If everyone in America, other than President Barack Obama and Congressional Democrats, is glum over the passage of “Obamacare,” there is a silver lining: The bill’s passage will finally force the country to face our dire fiscal circumstances and bring the kind of clarifying election that could lead to America’s fiscal salvation. Or not.
[IMGCAP(1)]Even before passage of Obamacare, here are the fiscal facts that America faces in 2010: Our deficit will be more than $1 trillion for the second year in a row. Our cumulative national debt is careening toward the $13 trillion mark, and it will reach at least $16 trillion by the end of a second Obama administration.
The amount of interest that the government paid on our debt last year was $319 billion, more than we spent on space exploration, transportation and education combined. That number could easily double in the next several years, especially if the government loses its AAA bond rating.
On top of that, Medicare is going broke. The latest report of the actuaries responsible for managing the program noted that the current insolvency date is now 2017, conveniently the year after Obama leaves office, if he gets a second term. Obamacare promises to cut $500 billion out of this program, not to save Medicare, but rather to start yet another entitlement. Without substantial program reform, passage of Obamacare will only hasten the insolvency of Medicare.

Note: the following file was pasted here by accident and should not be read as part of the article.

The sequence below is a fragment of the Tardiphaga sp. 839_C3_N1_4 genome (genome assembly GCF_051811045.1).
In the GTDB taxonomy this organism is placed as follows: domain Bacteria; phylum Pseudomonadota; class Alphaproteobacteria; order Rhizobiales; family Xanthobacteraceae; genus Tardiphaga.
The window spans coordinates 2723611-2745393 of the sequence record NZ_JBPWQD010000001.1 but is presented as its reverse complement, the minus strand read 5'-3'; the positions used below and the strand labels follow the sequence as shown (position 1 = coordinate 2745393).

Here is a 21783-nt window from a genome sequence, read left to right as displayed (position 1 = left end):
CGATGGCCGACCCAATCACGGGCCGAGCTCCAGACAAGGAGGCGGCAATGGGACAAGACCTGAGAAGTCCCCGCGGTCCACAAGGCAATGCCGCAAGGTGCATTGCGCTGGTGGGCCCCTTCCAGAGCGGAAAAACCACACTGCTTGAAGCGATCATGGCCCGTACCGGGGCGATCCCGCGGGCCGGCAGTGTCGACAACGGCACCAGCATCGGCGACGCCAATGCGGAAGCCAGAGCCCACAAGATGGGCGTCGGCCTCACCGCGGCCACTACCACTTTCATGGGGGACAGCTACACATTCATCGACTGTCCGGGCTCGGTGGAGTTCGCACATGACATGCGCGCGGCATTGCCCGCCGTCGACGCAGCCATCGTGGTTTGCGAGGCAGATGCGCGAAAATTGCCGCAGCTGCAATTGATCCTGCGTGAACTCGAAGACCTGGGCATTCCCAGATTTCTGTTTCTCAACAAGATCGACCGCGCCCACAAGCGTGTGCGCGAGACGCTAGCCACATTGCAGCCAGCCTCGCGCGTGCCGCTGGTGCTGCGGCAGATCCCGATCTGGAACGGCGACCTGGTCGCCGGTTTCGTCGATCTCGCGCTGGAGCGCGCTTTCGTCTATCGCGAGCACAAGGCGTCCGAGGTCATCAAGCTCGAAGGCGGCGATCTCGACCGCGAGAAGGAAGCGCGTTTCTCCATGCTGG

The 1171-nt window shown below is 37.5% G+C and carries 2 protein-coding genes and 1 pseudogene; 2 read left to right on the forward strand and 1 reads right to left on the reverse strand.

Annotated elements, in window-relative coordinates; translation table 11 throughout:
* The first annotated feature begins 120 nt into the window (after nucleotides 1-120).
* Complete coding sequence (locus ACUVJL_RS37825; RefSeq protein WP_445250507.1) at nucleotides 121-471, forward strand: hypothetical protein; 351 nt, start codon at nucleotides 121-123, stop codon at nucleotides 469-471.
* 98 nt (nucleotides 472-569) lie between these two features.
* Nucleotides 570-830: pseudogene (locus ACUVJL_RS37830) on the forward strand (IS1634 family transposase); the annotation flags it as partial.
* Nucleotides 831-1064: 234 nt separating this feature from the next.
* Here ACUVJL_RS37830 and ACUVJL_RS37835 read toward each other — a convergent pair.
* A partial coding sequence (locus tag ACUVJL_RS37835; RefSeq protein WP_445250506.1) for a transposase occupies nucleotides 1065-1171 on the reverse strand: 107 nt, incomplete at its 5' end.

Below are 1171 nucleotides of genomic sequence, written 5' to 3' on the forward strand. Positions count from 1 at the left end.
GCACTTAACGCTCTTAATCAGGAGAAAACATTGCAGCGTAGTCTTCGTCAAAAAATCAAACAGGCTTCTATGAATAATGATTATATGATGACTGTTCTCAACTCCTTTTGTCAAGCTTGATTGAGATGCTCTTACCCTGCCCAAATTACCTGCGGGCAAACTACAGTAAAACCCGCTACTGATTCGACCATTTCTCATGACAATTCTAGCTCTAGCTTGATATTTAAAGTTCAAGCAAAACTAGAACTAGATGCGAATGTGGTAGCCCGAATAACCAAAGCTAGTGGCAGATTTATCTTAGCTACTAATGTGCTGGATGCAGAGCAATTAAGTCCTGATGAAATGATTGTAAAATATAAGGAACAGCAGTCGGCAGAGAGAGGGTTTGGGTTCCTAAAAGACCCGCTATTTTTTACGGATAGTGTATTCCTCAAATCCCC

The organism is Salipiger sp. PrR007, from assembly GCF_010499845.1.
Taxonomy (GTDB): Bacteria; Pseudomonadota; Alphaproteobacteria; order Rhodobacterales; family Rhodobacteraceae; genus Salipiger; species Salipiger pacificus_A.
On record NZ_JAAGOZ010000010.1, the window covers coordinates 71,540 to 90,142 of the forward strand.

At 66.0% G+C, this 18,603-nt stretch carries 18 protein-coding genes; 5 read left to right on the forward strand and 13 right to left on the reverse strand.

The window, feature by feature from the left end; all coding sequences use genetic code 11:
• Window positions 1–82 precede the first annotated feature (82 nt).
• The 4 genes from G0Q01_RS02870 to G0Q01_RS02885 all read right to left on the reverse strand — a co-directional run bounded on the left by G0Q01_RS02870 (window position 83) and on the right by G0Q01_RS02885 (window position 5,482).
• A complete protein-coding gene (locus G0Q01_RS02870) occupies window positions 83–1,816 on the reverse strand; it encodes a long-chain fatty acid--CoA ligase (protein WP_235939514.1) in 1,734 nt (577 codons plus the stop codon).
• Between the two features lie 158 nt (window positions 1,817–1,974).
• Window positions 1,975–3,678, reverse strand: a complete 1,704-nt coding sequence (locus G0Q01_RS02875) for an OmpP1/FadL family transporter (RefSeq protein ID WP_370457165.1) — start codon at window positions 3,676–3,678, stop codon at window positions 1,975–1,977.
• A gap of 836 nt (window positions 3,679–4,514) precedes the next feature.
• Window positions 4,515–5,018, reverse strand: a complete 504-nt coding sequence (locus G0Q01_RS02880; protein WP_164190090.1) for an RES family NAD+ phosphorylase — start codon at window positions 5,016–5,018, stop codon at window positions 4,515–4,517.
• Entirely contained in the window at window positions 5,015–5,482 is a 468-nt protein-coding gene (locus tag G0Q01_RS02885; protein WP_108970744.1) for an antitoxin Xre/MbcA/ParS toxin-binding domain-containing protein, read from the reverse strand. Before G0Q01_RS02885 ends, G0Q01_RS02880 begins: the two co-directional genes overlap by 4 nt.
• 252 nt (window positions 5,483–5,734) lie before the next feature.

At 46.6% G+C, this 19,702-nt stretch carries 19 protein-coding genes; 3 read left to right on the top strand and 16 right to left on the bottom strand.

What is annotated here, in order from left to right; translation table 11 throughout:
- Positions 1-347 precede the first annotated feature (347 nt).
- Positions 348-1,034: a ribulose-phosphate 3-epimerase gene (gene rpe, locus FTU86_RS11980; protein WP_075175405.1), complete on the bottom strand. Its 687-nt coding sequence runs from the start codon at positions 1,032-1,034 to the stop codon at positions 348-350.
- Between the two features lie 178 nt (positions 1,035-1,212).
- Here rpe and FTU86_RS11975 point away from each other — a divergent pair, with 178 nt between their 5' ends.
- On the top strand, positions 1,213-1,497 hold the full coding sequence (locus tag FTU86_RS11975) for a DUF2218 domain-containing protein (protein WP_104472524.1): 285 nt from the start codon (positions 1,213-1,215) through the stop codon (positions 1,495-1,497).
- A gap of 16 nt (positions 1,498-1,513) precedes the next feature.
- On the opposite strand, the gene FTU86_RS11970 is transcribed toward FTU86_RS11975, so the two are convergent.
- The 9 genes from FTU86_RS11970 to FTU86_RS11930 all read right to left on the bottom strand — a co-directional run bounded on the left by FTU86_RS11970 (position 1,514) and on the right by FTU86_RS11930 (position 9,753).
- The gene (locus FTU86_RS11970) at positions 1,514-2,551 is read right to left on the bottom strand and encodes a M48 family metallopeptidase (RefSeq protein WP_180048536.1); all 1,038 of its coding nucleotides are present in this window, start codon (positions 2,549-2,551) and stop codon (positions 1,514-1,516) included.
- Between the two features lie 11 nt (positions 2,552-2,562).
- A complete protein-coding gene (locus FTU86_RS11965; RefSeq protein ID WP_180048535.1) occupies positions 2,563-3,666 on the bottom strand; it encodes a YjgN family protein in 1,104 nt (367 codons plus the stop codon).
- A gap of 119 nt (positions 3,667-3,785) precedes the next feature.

Remember the story of the liberal who throws a rope to a drowning man but, before reeling him in, leaves in search of someone else to save?
Given the magnitude of the structural deficit, it is laughable that Democrats actually boast that Obama’s health plan would save $138 billion cumulatively over 10 years. That equals roughly five weeks of current deficit spending by the administration. That figure assumes that against all evidence Congress actually imposes a tax on high-benefit health care plans on Star Date 2018, reduces payments to doctors and other providers, and enacts many other things that it doesn’t have the courage to do now.
The point is that Obamacare and his administration’s other spending programs will more likely explode the deficit further, threatening hyperinflation, interest rate increases, continued high unemployment and massive dislocations in the American economic system. We are about to go back to the 1970s, only the underlying problems will be far worse. None of the administration’s tax increases, and there are many, can change this basic fact.
The stage is set. Republicans can and will run the next two, or even three, elections against massive deficits, tax increases, out-of-control entitlement spending and the frightening growth of a leviathan federal government that can no longer be said to possess only limited enumerated powers. It says here that the GOP will have great success with these arguments and win lots of elections, including both chambers of Congress, even if Obama is re-elected in 2012. Democrats’ willful blindness ensures hard times ahead for the party determined to “make history” rather than heed the clear will of the public.
The more critical question for this country is this: Will Republicans elected on this platform finally step up to the plate and govern the way we campaigned? Strong limitations on spending are necessary, including major reforms of Social Security and Medicare to keep the promises that we have already made to generations. We failed in this task last time. Next time could be our last chance.
Fortunately, the situation is now so dire that the country is prepared to listen. Rahm Emanuel was right after all: A crisis is a terrible thing to waste.
Frank Donatelli is chairman of GOPAC, which works to train and elect Republican candidates.